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The cyber insurance market has grown rapidly over the past decade, prompted by the introduction of mandatory notification requirements in a growing number of US states.
California was the first to introduce mandatory notification, which has now spread to over 90% of US states. As a result, the cyber insurance market is now estimated to be worth around $2bn in premium worldwide, with US business accounting for approximately 90%.
“The cyber market is growing by double-digit figures year-on-year, and could reach $20bn or more in the next 10 years,” says Nigel Pearson, Global Head of Fidelity, AGCS, who notes that fewer than 10% of companies are thought to purchase cyber insurance today.
“Growth in the US is already underway as data protection regulations help focus minds, while legislative developments and increasing levels of liability will see growth accelerate in the rest of the world.”
Growth will also come as a broader range and size of companies purchase cyber insurance. As awareness of the risks grow they will increasingly examine their risk transfer options.
For example, sectors that hold large volumes of personal data, such as healthcare and retail, or sectors relying on digitalized IT/operational technology processes such as logistics, manufacturing and telecommunications, are currently most likely to buy cyber insurance. However, there is growing interest among financial institutions and the energy, utilities and transport sectors, driven by the increasing perils posed by interconnectivity.
Early adopters have tended to be larger companies with more sophisticated risk management, but an increasing number of small- to medium-sized enterprises (SME) will also purchase cyber insurance in future.
Growth in the cyber insurance market will also be driven by increasing demand for business interruption (BI) coverage.
“When discussing cyber risk many people focus on the liability and data protection risks. But for many companies this will not be the most critical cyber exposure,” says Georgi Pachov, Global Practice Group Leader Cyber, CUO Property, AGCS.
“Awareness of BI risks and insurance related to cyber and technology is increasing. Within the next five to 10 years BI will be seen as a key risk and a major part of the cyber insurance landscape.”
Today, many companies are concentrating on managing and insuring cyber risks within their own organization. However, they will increasingly look to extend insurance cover to their supply chains, Pachov predicts.
“Business exchanges with partners are increasingly electronic,” explains Jens Krickhahn, Practice Leader, Cyber & Fidelity at AGCS Financial Lines Central & Eastern Europe.
“Even if a company is confident in its own IT controls, it
is still exposed to cyber risk through its business partners,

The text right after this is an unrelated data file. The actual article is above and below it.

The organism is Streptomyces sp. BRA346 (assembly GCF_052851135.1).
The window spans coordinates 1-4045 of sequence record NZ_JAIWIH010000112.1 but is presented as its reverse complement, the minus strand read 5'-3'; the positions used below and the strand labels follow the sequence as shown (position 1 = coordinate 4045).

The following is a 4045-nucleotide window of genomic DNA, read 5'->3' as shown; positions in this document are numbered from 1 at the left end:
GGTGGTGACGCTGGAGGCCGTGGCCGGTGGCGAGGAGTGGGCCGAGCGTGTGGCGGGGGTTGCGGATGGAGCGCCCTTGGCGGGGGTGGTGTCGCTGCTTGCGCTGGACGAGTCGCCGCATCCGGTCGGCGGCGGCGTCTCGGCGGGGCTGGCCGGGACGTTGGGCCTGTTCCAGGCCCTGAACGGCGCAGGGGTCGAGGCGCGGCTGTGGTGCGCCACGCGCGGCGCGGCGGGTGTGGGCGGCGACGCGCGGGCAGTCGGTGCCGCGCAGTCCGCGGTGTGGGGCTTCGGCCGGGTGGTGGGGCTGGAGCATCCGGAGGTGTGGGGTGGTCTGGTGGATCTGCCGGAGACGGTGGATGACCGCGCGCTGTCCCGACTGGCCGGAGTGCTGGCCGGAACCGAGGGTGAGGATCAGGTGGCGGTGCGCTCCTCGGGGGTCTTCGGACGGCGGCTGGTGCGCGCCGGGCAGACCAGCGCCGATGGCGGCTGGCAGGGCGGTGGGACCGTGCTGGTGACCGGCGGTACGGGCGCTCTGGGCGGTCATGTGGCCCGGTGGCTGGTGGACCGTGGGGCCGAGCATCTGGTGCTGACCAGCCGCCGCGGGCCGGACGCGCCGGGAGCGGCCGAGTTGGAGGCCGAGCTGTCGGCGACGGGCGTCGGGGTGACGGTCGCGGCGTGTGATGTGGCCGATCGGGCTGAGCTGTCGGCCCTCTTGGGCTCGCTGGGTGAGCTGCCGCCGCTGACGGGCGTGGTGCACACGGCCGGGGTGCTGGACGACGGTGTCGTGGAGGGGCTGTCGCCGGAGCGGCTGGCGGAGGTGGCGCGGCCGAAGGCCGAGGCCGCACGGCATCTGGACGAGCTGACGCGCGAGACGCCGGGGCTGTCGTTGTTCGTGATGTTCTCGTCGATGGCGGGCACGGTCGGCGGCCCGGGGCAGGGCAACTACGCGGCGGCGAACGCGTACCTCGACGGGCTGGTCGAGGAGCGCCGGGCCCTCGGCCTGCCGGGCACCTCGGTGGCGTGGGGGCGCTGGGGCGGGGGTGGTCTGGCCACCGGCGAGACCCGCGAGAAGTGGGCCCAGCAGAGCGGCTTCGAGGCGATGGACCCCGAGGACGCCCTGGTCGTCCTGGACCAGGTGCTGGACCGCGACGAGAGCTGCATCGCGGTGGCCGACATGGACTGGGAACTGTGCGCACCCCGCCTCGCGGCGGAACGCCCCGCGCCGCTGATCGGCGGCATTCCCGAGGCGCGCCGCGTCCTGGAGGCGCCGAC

contractors and supply chains”
“Even if a company is confident in its own IT controls, it is still exposed to cyber risk through its business partners, contractors and supply chains,” he says.
Companies need to be clear about the impact a cyber incident could have on their supply chain, the liability they could face if they cannot deliver their products in time or if they lose customer data, any jurisdictional laws which might apply, as well as the costs for hiring lawyers, IT experts and public relations experts to resolve any issues.
While there have been some very large data breaches, there has yet to be a major cyber event of truly catastrophic proportions. “There is the potential for a catastrophic cyber-attack or a major cyber-risk aggregation event, but exactly what it will look like is difficult to predict,” says Pearson.
The impact could be severe. An attack or incident resulting in a huge data loss, BI or reputational damage could potentially put a large corporation out of business. A major data breach or network outage for a cloud service provider, could cause business disruption for hundreds of companies. Another catastrophic scenario could result from a successful attack on the core infrastructure of the internet. Other scenarios could see an incident involving an energy or utility company resulting in a significant outage, physical damage or even loss of life in future, while a cyber war between two countries could disrupt services around the world.
A catastrophic cyber event could generate significant losses. However, at the same time it would also raise awareness and ultimately boost demand for cyber insurance, Pearson predicts.
Unsurprisingly, such concerns about the economic impact of cyber risk, and risk to critical infrastructure in particular, has attracted the attention of governments. In the US and Europe, governments have been encouraging companies to build their resilience to a cyber-attack, promoting cyber security standards and greater levels of co-operation including sharing data.
“Interest in protecting critical infrastructure is likely to see governments becoming increasingly involved in cyber security, with much greater levels of scrutiny and liability,” Pearson concludes.